The Law Office of Matthew M. Williams, P.C.

630-409-8184

1444 North Farnsworth Avenue, Suite 307, Aurora, IL 60505

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DuPage County collaborative divorce attorneyIn recent years, divorcing by means of alternative dispute resolution has become rather popular. Both mediated and collaborative divorces have been the choice of many couples who are looking to get a divorce, rather than using the traditional litigation process. While each type of divorce has its advantages and disadvantages, collaborative divorce can be the answer to many people’s problems when it comes to settling issues and getting the results they want out of the divorce.

What Is a Collaborative Divorce?

The idea of collaborative divorce has existed since the 1980s, although it was only practiced in Illinois beginning around 2002. The Collaborative Process Act was signed into law in Illinois in 2018, and this formally recognized the collaborative process as a means to divorce. When a couple begins the collaborative process, they agree to cooperate in order to resolve the outstanding issues in their divorce. The collaborative divorce process takes place outside of the courtroom, in multiple private meetings. Avoiding litigation is one of the main goals of this process, and a collaborative divorce will often follow several methodical steps:

  1. Make a commitment to avoid litigation. In order to proceed with a collaborative divorce, you must first find a lawyer who is certified to practice collaborative law. That attorney will answer any questions you might have and prepare you for the collaborative divorce process. Once you and your ex-spouse have each found a collaborative divorce lawyer, you will sign an agreement stating that you will do everything in your power to settle any issues outside of the courtroom. This agreement will also state that you will provide each other with full disclosure of financial information, and you will answer any queries or requests honestly and completely. If you are unable to complete the collaborative process successfully, your respective attorneys will withdraw from representing you, and each party will need to find new counsel to represent them in court.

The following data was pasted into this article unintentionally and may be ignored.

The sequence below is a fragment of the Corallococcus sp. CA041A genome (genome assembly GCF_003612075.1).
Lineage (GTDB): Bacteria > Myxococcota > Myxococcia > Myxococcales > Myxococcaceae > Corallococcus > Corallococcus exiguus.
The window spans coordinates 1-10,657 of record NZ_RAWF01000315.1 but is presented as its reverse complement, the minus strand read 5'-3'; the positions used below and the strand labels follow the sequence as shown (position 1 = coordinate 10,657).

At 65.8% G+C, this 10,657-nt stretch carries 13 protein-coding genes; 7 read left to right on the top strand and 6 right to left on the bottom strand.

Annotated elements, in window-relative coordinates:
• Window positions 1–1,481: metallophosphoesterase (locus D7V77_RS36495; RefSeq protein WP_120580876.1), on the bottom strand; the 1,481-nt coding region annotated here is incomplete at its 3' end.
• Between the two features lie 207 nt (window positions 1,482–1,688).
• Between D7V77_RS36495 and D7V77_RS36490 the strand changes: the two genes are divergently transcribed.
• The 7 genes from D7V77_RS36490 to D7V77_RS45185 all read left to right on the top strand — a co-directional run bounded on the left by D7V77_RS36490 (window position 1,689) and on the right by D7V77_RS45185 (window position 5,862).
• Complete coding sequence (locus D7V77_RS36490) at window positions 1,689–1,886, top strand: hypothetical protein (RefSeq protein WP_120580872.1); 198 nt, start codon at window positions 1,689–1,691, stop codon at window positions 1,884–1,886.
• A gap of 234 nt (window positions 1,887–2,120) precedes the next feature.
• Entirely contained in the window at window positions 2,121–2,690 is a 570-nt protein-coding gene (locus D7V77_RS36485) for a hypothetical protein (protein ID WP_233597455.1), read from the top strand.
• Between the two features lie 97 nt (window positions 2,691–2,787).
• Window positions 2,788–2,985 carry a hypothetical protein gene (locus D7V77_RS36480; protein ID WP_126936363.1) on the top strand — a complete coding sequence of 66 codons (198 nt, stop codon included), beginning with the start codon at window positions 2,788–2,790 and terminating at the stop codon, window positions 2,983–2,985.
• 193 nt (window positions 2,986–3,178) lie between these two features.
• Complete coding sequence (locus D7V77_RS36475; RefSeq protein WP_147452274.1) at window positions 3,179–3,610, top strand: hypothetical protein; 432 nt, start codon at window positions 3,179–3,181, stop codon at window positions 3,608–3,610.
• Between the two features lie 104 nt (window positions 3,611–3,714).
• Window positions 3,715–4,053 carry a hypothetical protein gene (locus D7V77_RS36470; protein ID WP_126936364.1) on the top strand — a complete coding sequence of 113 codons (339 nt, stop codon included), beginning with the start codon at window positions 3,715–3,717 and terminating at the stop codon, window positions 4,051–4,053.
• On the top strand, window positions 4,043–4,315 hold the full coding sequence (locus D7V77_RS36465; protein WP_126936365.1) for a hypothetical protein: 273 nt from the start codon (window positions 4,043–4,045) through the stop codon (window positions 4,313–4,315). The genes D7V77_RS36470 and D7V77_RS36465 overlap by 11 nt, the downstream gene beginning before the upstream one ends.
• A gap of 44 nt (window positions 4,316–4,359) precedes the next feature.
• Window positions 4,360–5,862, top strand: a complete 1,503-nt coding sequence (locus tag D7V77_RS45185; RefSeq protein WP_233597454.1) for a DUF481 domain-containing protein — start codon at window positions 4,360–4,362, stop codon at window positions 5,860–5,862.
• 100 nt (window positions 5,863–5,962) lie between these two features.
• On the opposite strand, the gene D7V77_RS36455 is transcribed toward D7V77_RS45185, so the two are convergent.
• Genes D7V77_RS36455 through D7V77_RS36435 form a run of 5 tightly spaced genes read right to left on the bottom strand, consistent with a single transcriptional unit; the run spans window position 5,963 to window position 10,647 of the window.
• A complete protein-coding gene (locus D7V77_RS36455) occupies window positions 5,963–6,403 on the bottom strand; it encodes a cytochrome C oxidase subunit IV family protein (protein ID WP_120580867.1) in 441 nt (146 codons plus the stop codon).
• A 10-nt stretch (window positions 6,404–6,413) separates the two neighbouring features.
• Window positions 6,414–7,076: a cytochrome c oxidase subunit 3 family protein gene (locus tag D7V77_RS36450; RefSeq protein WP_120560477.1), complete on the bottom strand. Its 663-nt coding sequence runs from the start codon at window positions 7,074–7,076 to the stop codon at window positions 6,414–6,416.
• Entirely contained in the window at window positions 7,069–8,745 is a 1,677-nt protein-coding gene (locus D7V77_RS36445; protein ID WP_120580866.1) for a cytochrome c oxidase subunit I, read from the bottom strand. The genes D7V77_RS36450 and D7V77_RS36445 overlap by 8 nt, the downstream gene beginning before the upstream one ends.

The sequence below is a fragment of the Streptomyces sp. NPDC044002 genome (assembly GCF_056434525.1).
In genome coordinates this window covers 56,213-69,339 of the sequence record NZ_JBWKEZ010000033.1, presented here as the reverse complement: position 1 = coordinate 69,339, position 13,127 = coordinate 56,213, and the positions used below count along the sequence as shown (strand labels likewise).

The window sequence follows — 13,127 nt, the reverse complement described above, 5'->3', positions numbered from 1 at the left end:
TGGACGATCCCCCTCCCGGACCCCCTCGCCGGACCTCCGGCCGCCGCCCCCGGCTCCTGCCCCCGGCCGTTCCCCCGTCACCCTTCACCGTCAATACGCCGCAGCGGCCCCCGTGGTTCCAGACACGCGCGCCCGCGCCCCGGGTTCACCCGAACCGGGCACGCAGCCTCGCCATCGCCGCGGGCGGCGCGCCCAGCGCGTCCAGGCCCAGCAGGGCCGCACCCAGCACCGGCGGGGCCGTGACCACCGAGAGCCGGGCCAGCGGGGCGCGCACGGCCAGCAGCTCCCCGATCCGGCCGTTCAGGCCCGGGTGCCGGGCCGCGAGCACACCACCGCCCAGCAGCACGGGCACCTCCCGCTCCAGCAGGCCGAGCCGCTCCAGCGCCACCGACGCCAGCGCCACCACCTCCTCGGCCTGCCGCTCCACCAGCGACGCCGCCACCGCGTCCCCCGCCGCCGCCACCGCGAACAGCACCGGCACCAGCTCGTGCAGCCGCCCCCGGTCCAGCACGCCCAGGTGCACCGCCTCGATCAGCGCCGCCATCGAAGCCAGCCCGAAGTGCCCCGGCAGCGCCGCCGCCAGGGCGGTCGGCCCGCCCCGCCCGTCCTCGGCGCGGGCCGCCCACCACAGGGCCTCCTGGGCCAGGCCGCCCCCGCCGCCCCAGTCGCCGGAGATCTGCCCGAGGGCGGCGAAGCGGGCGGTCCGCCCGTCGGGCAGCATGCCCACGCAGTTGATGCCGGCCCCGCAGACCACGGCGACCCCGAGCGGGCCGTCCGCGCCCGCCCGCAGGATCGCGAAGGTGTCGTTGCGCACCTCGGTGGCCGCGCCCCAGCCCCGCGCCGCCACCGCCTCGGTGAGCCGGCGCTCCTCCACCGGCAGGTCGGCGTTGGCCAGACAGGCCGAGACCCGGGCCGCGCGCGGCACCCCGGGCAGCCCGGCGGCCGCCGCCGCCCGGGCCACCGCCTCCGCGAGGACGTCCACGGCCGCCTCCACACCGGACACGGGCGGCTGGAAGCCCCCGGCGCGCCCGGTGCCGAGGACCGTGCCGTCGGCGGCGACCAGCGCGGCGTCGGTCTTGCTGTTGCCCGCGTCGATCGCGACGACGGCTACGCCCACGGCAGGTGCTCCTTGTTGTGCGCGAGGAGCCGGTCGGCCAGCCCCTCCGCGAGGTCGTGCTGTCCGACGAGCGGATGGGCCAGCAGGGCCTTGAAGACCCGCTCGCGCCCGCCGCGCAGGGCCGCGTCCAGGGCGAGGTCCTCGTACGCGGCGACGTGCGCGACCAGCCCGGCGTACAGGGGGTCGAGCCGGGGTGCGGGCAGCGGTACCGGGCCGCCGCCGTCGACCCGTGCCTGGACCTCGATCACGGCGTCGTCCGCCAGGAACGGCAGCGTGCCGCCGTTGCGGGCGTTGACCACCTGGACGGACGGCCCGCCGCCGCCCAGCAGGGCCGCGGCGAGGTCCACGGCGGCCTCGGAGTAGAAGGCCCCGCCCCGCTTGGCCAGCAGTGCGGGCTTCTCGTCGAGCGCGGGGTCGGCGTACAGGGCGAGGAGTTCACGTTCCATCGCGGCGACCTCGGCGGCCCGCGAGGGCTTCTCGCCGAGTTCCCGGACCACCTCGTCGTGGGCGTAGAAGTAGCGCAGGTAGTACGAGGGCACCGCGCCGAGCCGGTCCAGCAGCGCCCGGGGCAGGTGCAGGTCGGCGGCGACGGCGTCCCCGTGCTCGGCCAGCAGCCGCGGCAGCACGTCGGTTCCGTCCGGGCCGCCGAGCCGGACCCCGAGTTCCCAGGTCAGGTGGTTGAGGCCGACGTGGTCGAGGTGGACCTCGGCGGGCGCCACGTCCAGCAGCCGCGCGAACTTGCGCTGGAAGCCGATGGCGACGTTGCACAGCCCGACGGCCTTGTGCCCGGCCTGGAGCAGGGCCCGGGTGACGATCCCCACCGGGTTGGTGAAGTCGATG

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oral, DuPage County divorce lawyerThere are many alternatives to litigation when it comes to divorce, including mediation and collaborative law. When these alternatives are successful, the parties must still submit a final agreement to the court. A settlement agreement, after all, is a legally binding contract. But at what point is the settlement binding? Can you agree to a settlement and then change your mind at the last minute? A recent Illinois divorce case illustrates how courts may deal with such a scenario.

Court Rejects Husband's Effort to “Back Out” of Agreement

The parties in this case were married for about 16 years. The wife filed for divorce in 2013. Following a lengthy financial discovery process, their case was scheduled for trial at the end of 2015. At a scheduled deposition in October 2015, the parties opted to have a settlement conference instead.

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Posted on in Uncontested Divorce

uncontested divorce, DuPage County family law attorneyDivorce does not have to be bitter and expensive. Many times a couple has the basic agreement worked out before the divorce is even filed. Under Illinois law, it is possible to fairly easily complete an uncontested divorce.

Advantages of Agreement

An uncontested divorce means that the two spouses have no remaining issues to put to rest. They may even file jointly for a divorce and ask the court to approve the agreement they have already worked out in negotiations.

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The Law Office of Matthew M. Williams, P.C.

630-409-8184

1444 North Farnsworth Avenue, Suite 307, Aurora, IL 60505

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